This book was a mixed bag for me. There were times when I found myself grinning from ear to ear, delighted as the action sparkled across the pages and led me to keep avidly reading on, but this was interspersed with long–interminably– long conversations between characters which had me wanting to skim past them to get back to the real action and meat of the story–that being the romance upon which this book was originally built.

Perhaps I am too much of a “Janeite,” but I really felt that this book did the original an injustice, reducing the delightful Lizzy from a worthy match for Darcy, to a simpering, silly bride of convenience whom (though he did seem fond of her) he only married because it was the perfect way for him to continue his trysts with Bingley who, as we know, marries Jane Bennet, Lizzy’s sister.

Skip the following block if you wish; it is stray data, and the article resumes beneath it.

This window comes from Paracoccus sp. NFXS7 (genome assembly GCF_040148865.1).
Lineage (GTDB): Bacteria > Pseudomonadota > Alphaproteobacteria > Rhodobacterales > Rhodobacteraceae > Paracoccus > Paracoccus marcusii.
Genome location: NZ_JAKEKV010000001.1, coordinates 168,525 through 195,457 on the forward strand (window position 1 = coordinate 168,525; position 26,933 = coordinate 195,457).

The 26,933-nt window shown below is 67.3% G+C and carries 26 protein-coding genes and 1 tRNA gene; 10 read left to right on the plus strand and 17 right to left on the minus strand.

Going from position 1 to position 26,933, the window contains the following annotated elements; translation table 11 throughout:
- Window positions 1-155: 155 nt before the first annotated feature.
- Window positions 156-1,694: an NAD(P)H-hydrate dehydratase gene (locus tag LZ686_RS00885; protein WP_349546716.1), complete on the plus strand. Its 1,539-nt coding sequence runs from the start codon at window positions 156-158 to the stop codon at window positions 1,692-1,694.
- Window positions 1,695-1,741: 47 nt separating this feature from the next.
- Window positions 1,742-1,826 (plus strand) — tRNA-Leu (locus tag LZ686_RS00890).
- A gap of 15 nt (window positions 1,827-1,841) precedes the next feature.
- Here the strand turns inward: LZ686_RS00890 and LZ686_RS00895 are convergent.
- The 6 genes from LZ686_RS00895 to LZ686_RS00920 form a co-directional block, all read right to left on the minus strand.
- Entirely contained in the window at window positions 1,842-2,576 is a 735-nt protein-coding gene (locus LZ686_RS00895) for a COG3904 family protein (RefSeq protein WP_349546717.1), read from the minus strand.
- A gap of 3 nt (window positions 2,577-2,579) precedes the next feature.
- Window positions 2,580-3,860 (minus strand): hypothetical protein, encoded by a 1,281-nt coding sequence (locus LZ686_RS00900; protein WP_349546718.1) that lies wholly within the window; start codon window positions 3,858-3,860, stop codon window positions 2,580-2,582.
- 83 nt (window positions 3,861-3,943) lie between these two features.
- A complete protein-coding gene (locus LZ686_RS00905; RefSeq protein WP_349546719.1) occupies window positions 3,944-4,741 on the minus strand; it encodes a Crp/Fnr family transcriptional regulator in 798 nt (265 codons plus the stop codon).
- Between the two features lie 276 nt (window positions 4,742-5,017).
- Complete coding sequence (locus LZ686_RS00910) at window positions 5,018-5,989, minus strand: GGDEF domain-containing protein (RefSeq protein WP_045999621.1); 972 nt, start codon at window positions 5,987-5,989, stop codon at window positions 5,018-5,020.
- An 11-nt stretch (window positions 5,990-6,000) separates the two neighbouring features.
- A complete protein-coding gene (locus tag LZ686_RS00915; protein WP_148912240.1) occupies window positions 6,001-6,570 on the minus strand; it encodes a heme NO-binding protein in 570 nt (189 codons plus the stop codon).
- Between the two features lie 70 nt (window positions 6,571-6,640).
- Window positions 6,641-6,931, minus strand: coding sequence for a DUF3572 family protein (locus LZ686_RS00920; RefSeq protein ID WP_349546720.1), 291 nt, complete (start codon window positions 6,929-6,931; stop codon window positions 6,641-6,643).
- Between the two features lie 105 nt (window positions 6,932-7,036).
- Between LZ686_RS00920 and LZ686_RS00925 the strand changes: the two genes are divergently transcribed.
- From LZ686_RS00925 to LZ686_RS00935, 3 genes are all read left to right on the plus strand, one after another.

The story is well written, but could have benefited from having at least half of the over-long conversations removed The editing was as near to pristine as any book gets these days and what small errors I noticed were not too distracting.

However, I find it difficult to ignore that my feeling on finishing this book was one of relief at having finally got to the last page, rather than the satisfaction I get from finishing a good read.


Author’s website